LFF 2018 Review: Ben Wheatley Gets Back To Basics With HAPPY NEW YEAR, COLIN BURSTEAD

The director’s latest leaves behind genre thrills for the visceral horror of being stuck with people you can’t stand.

One of the pleasures and difficulties of the holiday season is the social obligation of meeting up with your family, whether you’d like to or not. For some this may be fine, a chance to reunite with people you don’t often get to see, while for others it means having to play nice with characters who frustrate you. For the Bursteads, it’s mostly the latter. Written and directed by Ben Wheatley, Happy New Year, Colin Burstead takes a stripped back, borderline documentarian approach to proceedings.

Taking place during one chaotic family new years party, the film follows Colin Burstead (the always excellent Neil Maskell) as he attempts to keep his family in check during what feels like the longest family party ever - the kind where there’s just two people on the dance floor as others look on from the sides. The film introduces the family tension from the beginning as it jumps between the different branches getting ready to meet up at the country house that’s described as being “like fucking Downton”. As we’re introduced to them, each person airs some sort of apprehension about the other family members. This cross-cutting continues throughout the film, Wheatley often juggling several disasters that unfold simultaneously, and it’s borderline anxiety-inducing.

As Colin, Maskell continues to prove that he’s a master of playing someone utterly fed up with everyone around him. Colin is one of two figures that the film’s conflicts revolve around, as his ostracised brother attempts to join the family again. There’s a series of juxtapositions drawn between the two - the most significant contrast being that one is reluctantly trying to hold things together, the other is breaking things apart out of vengeance. His role in the film invites comparisons to something like Festen and Arrested Development, as an exasperated man tries to keep his larger family from tearing itself apart, while being unaware of his own issues and contributions to that poisonous atmosphere. Further still, he sees himself as being above it all.

References aside, the film does feel incredibly and uncomfortably familiar, like seeing the worst family gathering you’ve ever been to play out in front of your eyes. The film contains all the conflicting ideologies, passive aggression and regular aggression that comes with being forced into a room with people who you are obligated to be civil with. Age old resentments simmer and then bubble over in a cacophony of bitterness and insults that are as vulgar and funny as they are deeply personal.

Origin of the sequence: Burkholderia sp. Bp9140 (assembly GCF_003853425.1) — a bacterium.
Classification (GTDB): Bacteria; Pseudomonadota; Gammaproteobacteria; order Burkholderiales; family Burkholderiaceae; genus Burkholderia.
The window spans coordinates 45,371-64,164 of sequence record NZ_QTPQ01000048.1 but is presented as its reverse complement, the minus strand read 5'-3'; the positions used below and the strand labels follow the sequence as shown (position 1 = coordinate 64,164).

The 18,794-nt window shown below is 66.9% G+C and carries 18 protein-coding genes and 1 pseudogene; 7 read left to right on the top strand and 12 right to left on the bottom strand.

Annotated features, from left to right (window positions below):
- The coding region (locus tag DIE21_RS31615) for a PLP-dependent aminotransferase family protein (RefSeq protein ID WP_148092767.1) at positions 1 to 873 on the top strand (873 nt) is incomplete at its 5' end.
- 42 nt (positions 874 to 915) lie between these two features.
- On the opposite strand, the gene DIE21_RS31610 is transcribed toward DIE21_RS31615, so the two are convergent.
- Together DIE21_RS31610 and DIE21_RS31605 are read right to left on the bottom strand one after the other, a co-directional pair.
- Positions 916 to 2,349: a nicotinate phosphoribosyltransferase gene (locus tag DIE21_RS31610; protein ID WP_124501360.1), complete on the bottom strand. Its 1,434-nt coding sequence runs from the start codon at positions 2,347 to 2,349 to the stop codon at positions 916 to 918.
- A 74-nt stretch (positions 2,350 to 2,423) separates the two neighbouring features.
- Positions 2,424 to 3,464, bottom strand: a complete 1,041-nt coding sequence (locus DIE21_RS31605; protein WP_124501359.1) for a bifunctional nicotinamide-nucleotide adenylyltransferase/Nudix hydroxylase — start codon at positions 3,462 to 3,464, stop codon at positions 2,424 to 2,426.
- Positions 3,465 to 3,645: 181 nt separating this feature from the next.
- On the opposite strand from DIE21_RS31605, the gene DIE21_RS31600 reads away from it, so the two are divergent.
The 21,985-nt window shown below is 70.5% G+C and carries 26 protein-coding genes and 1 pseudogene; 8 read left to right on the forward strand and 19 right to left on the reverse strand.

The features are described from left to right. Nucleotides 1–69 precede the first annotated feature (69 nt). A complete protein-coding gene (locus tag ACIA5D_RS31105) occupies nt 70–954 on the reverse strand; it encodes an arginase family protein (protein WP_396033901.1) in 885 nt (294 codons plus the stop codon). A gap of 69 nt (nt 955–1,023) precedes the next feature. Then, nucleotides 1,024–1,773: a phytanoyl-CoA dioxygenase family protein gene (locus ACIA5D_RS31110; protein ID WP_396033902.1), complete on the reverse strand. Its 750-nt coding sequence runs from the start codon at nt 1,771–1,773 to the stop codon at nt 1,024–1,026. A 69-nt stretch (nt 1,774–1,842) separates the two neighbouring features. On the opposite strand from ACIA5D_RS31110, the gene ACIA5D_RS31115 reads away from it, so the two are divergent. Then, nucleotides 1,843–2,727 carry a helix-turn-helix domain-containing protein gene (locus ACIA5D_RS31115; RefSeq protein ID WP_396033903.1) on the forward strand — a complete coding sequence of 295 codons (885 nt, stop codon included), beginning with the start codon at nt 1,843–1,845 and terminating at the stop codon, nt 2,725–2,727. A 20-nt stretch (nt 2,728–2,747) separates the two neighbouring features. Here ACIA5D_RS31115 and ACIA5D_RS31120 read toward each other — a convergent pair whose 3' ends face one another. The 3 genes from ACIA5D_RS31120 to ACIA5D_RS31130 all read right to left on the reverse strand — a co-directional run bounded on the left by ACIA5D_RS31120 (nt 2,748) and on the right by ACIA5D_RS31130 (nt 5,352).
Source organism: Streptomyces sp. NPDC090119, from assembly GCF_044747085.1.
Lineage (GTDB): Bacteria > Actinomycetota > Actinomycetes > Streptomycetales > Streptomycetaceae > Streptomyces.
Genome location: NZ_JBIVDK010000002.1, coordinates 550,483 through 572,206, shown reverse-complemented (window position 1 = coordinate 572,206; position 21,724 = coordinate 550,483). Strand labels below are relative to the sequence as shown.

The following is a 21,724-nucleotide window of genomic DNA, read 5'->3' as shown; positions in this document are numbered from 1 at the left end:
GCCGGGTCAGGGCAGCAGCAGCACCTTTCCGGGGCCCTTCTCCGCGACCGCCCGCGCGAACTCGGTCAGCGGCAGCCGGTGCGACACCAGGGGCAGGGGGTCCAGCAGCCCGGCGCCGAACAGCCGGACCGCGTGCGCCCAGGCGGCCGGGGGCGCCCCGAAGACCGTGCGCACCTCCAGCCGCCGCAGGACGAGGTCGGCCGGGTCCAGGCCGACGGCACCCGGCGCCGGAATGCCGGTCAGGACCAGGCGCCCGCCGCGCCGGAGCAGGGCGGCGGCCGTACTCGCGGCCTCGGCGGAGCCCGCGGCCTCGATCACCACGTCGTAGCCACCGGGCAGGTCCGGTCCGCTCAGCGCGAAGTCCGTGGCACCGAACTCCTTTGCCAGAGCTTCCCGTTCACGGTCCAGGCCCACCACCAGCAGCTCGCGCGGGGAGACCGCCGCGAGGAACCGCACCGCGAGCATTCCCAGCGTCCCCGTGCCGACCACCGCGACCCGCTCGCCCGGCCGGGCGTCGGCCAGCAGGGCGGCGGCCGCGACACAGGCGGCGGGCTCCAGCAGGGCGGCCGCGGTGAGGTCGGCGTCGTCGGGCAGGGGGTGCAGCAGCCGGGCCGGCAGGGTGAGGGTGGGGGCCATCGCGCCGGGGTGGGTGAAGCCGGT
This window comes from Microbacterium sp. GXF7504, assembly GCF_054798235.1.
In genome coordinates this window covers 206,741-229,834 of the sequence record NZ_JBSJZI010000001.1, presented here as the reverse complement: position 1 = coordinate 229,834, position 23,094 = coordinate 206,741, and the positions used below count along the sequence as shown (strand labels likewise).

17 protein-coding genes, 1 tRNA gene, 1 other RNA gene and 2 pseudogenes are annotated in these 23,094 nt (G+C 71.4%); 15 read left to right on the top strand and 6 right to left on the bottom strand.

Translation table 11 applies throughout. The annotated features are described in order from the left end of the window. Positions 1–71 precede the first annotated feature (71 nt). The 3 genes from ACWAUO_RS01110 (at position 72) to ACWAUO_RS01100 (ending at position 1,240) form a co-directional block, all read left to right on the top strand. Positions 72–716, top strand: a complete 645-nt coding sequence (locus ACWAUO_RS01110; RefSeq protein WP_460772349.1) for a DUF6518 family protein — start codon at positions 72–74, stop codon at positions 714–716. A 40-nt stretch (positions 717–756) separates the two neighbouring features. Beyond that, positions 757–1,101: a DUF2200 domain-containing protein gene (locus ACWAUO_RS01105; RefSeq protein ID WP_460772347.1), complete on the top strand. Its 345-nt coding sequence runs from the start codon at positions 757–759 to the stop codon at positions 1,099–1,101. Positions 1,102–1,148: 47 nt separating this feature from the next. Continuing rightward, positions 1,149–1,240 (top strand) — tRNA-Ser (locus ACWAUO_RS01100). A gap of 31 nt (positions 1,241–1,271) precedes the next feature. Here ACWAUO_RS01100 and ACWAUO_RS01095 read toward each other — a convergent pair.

Wheatley does all he can to escalate this uncomfortable tension throughout, bleeding new, potentially chaotic elements into almost every scene, constantly building anxiety with every minor disaster or conflict, each clearly grating away at whatever little composure Colin has left. Anyone familiar with Wheatley’s oeuvre will stay waiting for the other shoe to drop. Funnily enough, Colin’s family recalls the central one from Kill List, so much so that the anger that Colin clearly has lurking under the surface understandably leads one to wonder when bloody disaster will strike. But, maybe it never does - and that’s fine, as the character work and humour is plenty entertaining on its own. Scored by Clint Mansell’s strange, lute-infused soundtrack, the film almost has the air of a Shakespearean comedy.

Despite dropping his often grim genre trappings, Happy New Year, Colin Burstead instead opts to discomfort with intense, domestic drama. But it’s hilarious too, filled with all the colourful English vulgarity and strange, dry humour that you’d expect from a Ben Wheatley film.